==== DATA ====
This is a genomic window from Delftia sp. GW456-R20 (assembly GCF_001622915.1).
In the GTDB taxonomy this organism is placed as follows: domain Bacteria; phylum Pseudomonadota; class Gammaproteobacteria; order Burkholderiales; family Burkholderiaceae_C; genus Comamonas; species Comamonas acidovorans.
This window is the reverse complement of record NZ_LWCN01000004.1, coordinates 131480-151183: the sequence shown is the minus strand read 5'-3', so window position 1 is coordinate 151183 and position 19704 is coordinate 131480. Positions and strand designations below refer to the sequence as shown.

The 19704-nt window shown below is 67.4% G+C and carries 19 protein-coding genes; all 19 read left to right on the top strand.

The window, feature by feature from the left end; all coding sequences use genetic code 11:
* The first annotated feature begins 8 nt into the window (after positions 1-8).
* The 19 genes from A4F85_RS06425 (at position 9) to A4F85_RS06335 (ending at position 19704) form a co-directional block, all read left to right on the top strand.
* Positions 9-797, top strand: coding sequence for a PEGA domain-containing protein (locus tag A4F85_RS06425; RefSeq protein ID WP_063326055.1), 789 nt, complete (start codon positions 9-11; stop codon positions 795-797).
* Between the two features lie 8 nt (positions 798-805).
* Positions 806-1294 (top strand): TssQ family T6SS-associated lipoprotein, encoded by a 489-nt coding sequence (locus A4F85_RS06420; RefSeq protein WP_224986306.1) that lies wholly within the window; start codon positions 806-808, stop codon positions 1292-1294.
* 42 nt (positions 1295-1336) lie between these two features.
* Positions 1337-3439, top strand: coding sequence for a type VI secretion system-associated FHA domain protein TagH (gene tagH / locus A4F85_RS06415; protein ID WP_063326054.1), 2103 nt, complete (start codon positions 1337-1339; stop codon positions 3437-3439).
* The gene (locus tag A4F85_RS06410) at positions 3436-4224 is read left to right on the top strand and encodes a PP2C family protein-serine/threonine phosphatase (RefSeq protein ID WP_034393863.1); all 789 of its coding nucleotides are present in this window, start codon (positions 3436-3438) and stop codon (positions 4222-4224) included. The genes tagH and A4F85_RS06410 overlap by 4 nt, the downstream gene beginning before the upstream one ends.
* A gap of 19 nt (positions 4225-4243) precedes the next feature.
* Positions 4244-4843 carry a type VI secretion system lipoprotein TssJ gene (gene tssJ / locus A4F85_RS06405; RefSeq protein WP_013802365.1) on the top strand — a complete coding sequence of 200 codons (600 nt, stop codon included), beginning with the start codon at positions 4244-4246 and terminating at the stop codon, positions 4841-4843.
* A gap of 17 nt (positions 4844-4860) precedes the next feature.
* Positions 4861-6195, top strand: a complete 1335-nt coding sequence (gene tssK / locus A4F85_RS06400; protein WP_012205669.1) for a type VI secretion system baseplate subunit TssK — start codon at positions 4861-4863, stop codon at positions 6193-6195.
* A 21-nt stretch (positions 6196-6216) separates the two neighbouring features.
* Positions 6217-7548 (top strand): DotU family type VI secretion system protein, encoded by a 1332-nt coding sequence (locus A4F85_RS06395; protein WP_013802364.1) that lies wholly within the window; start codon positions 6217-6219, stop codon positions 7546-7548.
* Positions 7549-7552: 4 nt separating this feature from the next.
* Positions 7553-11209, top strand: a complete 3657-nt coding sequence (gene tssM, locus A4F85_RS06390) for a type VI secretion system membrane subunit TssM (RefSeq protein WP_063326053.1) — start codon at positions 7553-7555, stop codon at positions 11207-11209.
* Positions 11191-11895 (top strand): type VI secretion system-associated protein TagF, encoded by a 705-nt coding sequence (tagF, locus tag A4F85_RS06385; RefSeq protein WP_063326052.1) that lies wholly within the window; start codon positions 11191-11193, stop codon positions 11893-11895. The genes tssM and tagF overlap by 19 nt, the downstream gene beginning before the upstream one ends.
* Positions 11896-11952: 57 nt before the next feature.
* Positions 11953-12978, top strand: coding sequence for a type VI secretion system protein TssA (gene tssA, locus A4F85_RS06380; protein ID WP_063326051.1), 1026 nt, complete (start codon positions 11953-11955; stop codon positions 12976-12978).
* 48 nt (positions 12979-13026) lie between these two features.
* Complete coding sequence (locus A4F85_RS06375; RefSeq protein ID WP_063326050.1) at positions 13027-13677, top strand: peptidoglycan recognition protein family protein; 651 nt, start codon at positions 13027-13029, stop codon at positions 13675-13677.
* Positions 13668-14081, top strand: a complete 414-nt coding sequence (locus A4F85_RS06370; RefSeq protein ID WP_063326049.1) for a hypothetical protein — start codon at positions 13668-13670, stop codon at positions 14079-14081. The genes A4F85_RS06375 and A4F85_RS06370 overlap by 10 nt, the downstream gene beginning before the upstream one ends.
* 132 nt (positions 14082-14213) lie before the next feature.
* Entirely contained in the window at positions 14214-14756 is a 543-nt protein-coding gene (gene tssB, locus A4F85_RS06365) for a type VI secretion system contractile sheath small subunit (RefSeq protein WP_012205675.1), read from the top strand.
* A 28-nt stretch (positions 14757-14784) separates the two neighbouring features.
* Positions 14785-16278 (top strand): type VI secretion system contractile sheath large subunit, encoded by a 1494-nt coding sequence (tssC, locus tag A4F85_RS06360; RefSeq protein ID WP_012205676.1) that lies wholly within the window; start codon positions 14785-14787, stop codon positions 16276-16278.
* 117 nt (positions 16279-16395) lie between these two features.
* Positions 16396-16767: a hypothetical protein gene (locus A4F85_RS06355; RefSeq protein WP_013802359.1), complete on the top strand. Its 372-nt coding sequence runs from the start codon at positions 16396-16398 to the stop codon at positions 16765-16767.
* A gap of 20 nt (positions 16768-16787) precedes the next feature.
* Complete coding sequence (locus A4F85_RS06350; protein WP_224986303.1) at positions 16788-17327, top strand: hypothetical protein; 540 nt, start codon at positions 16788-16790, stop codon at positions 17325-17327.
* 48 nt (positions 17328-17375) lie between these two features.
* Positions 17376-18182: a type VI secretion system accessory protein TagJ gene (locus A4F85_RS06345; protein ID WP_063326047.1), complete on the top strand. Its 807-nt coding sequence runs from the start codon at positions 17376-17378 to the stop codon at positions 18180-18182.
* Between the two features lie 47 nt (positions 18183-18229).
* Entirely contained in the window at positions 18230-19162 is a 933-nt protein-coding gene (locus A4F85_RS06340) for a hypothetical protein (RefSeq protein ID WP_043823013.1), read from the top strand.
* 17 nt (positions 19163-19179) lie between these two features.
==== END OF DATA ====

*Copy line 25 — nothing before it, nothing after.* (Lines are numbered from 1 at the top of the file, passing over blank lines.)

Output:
* 48 nt (positions 12979-13026) lie between these two features.